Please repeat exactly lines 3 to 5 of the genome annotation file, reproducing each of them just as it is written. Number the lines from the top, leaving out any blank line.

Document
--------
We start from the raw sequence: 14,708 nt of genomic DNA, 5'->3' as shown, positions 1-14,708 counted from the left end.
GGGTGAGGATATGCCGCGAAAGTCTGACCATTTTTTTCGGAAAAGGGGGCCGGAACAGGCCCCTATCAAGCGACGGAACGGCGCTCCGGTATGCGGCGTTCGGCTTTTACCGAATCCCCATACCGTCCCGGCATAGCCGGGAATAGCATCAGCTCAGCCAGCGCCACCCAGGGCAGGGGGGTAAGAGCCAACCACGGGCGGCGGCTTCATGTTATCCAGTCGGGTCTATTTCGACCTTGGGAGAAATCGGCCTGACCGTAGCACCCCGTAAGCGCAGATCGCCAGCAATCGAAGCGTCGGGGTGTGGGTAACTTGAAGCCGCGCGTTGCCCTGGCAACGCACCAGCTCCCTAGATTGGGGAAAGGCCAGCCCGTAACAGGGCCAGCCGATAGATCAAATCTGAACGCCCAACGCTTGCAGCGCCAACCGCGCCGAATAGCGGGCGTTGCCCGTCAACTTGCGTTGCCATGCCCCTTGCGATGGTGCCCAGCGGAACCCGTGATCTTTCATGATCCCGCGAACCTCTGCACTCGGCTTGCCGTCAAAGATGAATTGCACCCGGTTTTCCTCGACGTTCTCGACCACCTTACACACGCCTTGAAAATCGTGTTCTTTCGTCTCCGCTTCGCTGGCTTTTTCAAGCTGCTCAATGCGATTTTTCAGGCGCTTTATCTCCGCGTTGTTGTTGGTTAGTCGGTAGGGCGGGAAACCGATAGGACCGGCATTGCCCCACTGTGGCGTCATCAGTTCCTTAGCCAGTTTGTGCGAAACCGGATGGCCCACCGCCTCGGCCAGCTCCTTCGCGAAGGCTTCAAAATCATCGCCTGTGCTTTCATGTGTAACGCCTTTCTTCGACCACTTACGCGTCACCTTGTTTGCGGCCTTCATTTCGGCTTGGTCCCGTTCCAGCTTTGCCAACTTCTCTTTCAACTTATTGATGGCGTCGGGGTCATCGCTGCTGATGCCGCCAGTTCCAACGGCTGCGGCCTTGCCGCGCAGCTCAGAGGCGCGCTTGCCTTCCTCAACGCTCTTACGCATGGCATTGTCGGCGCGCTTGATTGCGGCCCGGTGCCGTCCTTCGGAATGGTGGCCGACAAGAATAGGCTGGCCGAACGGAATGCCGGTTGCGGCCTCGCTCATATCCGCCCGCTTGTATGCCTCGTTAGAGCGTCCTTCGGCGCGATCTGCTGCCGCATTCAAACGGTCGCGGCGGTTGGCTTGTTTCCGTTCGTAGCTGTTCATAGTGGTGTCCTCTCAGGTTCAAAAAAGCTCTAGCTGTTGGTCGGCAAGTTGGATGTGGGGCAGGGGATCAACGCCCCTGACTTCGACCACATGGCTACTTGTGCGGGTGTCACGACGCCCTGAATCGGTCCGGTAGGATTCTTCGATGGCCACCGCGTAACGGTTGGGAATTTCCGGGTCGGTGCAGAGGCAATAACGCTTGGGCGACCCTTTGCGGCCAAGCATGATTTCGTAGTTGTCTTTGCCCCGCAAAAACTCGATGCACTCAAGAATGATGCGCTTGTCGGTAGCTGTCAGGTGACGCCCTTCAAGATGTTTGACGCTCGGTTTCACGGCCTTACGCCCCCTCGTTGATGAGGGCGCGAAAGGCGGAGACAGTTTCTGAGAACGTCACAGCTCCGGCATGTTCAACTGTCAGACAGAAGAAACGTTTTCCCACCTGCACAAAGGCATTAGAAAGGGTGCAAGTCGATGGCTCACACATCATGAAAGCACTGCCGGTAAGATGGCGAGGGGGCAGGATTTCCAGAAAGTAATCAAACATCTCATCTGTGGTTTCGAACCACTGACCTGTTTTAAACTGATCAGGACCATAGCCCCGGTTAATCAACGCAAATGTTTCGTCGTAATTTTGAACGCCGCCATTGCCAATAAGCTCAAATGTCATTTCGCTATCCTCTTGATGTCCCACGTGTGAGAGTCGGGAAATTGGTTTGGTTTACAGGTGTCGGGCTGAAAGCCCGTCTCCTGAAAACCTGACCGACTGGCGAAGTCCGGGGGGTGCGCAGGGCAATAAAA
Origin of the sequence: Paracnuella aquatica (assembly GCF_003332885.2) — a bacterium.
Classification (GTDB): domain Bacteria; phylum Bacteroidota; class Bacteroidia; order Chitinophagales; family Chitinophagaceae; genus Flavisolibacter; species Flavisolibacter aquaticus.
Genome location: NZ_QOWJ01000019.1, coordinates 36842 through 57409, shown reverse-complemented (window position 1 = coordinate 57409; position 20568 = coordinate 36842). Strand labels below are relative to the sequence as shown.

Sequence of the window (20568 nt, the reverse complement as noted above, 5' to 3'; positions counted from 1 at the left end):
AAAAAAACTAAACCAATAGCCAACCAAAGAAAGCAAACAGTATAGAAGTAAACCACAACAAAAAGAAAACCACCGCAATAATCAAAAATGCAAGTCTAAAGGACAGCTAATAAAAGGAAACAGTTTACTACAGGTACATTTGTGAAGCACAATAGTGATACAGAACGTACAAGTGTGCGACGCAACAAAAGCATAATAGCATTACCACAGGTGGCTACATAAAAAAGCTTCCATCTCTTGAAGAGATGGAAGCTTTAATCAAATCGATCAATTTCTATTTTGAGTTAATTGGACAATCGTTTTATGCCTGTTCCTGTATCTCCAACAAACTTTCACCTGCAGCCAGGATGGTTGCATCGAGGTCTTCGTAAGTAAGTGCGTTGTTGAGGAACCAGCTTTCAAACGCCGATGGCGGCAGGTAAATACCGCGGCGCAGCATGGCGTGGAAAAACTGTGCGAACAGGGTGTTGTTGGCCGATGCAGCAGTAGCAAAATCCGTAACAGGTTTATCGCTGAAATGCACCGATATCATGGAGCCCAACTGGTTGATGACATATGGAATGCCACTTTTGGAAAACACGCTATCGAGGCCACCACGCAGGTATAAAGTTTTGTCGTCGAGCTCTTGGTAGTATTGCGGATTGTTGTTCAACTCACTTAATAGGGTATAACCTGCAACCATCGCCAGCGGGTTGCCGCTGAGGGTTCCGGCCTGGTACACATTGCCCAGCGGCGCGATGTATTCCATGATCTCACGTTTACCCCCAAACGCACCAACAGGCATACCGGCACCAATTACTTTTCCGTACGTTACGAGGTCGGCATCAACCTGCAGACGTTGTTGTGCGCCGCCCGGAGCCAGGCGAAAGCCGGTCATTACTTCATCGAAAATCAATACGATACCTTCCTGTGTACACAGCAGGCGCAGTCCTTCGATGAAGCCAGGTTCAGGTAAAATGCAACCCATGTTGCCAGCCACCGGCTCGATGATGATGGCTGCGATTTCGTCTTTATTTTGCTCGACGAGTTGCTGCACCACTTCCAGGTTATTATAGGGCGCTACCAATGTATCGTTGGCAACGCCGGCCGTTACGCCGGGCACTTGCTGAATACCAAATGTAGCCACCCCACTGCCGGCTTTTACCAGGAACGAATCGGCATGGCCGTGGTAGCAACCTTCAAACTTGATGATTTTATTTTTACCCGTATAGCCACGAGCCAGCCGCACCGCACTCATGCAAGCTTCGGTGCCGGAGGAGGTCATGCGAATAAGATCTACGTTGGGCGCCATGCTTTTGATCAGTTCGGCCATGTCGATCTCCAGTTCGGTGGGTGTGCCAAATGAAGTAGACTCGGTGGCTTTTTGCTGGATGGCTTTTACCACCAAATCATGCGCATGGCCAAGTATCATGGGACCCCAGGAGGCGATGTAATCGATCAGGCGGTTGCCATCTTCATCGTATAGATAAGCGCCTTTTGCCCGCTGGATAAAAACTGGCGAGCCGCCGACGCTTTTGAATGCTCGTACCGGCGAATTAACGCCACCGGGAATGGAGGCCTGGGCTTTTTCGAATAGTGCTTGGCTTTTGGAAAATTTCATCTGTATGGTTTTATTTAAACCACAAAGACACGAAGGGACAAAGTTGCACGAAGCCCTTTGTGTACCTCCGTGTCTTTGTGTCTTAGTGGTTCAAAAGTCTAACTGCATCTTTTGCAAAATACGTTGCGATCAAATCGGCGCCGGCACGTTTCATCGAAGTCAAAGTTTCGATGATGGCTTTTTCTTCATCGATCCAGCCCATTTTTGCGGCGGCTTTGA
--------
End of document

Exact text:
Origin of the sequence: Paracnuella aquatica (assembly GCF_003332885.2) — a bacterium.
Classification (GTDB): domain Bacteria; phylum Bacteroidota; class Bacteroidia; order Chitinophagales; family Chitinophagaceae; genus Flavisolibacter; species Flavisolibacter aquaticus.
Genome location: NZ_QOWJ01000019.1, coordinates 36842 through 57409, shown reverse-complemented (window position 1 = coordinate 57409; position 20568 = coordinate 36842). Strand labels below are relative to the sequence as shown.